Bicycles and cars will have their own lanes on Broad Street later this summer when the street is resurfaced.
But local cyclists will not be getting all they want.
City transportation officials considered three options for the bike lanes before settling on the type most people already know: a lane for cyclists next to vehicular traffic.
The other two options — buffered or protected lanes that separate bikes from cars — were not good fits for Broad Street, they said.
City Manager Tom Bonfield said heavy traffic and the many driveways and intersections along the street played into the final decision.
"The more appropriate and safe option is to have cars [parked] along the curb and bicyclists in a visible position between the parking lane and motor vehicle lane," he said.
Bike Durham and other cycling advocates wanted the protected or buffered bike lanes, in which cyclists ride in a lane between the curb and a lane of parked cars. They provided examples of these bike lanes from other cities, including Burlington, Vermont, and San Francisco.
"We know that people on bikes are safer between parked cars and sidewalks than between parked cars and moving vehicles," Bike Durham said in a response to the city.
But Durham transportation officials pointed out problems with putting such lanes on Broad Street.
Bicyclists would be less visible to drivers at driveways and intersections. They would also face difficulty making left turns off Broad Street, according to the city analysis.
The street also is not wide enough under state standards to provide the recommended 3-foot buffer between the parking lane and the bike lane.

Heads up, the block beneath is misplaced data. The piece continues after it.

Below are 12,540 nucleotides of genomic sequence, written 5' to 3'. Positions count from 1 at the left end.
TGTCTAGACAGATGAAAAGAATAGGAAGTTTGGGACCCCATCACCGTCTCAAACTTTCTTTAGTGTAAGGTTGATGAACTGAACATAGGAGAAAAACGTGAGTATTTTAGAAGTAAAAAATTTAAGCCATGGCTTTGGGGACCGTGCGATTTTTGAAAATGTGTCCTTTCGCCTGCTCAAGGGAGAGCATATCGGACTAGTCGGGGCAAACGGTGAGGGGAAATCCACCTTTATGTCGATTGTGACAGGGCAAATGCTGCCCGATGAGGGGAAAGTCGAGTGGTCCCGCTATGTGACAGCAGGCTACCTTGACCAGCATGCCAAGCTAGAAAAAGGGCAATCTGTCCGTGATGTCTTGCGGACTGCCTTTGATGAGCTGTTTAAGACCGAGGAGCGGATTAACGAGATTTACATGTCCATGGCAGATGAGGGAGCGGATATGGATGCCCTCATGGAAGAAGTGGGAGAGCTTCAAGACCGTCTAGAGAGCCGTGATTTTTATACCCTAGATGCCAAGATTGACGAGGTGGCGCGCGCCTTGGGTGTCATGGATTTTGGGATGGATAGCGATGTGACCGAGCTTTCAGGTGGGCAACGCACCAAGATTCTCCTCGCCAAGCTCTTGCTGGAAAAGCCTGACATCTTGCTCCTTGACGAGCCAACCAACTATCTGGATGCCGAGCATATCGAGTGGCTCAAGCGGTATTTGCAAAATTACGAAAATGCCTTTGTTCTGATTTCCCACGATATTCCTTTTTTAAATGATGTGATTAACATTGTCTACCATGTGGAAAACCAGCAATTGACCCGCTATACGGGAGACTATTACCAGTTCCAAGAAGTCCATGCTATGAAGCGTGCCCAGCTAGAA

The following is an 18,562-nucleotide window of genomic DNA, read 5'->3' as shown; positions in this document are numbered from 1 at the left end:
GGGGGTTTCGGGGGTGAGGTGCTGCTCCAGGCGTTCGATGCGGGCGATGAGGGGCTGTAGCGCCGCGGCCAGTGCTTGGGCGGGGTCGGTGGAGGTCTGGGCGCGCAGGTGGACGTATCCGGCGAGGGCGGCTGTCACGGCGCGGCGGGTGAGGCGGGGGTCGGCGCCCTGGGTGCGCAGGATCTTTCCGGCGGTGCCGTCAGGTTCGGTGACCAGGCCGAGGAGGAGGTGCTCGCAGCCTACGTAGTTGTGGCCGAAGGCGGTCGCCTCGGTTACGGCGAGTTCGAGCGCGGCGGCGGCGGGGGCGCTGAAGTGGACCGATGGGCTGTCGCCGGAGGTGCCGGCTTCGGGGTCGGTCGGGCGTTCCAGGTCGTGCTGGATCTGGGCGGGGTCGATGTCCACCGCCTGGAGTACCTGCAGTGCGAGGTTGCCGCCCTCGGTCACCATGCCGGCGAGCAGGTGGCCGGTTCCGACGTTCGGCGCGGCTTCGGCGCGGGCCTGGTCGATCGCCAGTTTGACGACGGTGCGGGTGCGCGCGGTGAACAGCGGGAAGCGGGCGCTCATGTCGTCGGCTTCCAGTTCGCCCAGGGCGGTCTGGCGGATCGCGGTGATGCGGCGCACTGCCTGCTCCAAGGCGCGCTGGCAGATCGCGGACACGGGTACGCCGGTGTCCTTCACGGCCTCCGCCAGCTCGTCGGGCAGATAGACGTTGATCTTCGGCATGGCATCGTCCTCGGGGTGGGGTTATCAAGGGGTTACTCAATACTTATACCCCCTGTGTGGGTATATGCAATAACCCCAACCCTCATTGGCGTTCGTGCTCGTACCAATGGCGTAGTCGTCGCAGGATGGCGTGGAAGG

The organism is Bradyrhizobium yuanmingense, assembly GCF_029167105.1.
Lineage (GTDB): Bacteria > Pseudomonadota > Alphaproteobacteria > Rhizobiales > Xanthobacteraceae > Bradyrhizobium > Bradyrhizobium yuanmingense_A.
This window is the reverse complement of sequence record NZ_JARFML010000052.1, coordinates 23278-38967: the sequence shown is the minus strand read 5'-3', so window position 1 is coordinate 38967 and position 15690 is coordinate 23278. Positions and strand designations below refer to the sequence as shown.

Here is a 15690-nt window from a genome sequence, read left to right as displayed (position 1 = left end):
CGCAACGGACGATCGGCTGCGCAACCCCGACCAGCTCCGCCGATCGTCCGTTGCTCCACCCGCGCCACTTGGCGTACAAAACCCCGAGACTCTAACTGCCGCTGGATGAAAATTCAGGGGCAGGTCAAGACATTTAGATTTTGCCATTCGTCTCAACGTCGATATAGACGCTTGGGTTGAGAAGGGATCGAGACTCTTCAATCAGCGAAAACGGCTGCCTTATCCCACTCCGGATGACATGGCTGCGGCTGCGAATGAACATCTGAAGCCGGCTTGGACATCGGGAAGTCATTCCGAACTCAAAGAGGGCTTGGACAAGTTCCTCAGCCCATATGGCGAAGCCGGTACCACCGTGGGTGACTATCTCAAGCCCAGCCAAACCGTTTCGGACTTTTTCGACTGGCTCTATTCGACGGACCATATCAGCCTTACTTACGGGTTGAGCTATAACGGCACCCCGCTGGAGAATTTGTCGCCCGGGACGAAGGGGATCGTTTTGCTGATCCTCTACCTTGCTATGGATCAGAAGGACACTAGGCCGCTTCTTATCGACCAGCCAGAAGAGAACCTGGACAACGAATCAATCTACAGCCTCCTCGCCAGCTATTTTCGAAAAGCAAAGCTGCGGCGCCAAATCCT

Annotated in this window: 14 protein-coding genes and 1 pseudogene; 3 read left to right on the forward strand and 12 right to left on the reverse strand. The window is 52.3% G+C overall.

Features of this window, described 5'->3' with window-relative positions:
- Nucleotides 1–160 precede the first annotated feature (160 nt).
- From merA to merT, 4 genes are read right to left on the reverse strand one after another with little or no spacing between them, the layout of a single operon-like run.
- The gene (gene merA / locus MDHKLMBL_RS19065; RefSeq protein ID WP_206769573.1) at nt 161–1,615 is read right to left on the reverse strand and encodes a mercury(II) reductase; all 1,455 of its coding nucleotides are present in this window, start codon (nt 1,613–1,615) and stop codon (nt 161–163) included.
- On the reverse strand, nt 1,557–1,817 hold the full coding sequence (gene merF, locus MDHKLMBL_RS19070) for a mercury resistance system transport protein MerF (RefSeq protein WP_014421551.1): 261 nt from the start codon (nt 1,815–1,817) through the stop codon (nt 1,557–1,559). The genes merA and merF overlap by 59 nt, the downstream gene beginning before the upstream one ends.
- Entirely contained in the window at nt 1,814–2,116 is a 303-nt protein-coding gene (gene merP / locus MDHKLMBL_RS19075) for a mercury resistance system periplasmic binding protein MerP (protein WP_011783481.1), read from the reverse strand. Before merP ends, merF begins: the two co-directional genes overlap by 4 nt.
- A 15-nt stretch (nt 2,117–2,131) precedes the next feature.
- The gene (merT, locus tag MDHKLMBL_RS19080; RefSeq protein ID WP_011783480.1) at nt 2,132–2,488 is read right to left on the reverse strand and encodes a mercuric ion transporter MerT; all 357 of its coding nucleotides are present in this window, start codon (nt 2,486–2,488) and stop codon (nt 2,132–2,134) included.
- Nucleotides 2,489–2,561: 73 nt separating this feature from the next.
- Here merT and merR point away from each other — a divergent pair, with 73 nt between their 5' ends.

Bike Durham offered rebuttals to these points that Durham City Councilman Charlie Reece found compelling. In an email exchange with Bonfield, he suggested protected bike lanes should be considered.
"I believe the benefits are worth the costs, " Reece said. "There will be a learning curve, but this is an opportunity to make this important cycling corridor safer for our cyclists. If we need increased public education about how cyclists, pedestrians and drivers can more safely navigate this type of configuration, we should talk about how best to do that."
Bonfield said there may be other places in town where buffered bike lanes can be created.
"We believe that on the appropriate corridor and with good design, parking away from the curb is a viable option," he said. "This is why it was proposed as an option for comment and further analysis."
The city also considered not putting in the bike lanes and encouraging cyclists to use Iredell Street. But it was decided that Broad Street provides greater direct access to shops and businesses along the route than having cyclists traverse between the streets.
More than 300 people sent comments to the city regarding the bike lanes. Many called for installing the protected bike lanes. Some said standard bike lanes would be an improvement. A few decried the high number bicycles now found on sidewalks since the arrival of bike-sharing services Limebike and Spin .
Broad Street, which currently is not marked with bike lanes, will lose about half its street parking to accommodate the bike lanes.
Parking will be allowed on one side of the street for about half the stretch, and then it will be shifted to the other side for the remaining portion, according to the plan. Between Perry and Knox streets, the available parking will be on the west side of the street. Parking will be on the east side between Knox Street and Guess Road. Where there is no parking, the bike lane will be next to the curb. In areas with parking, the bike lane will run next to traffic.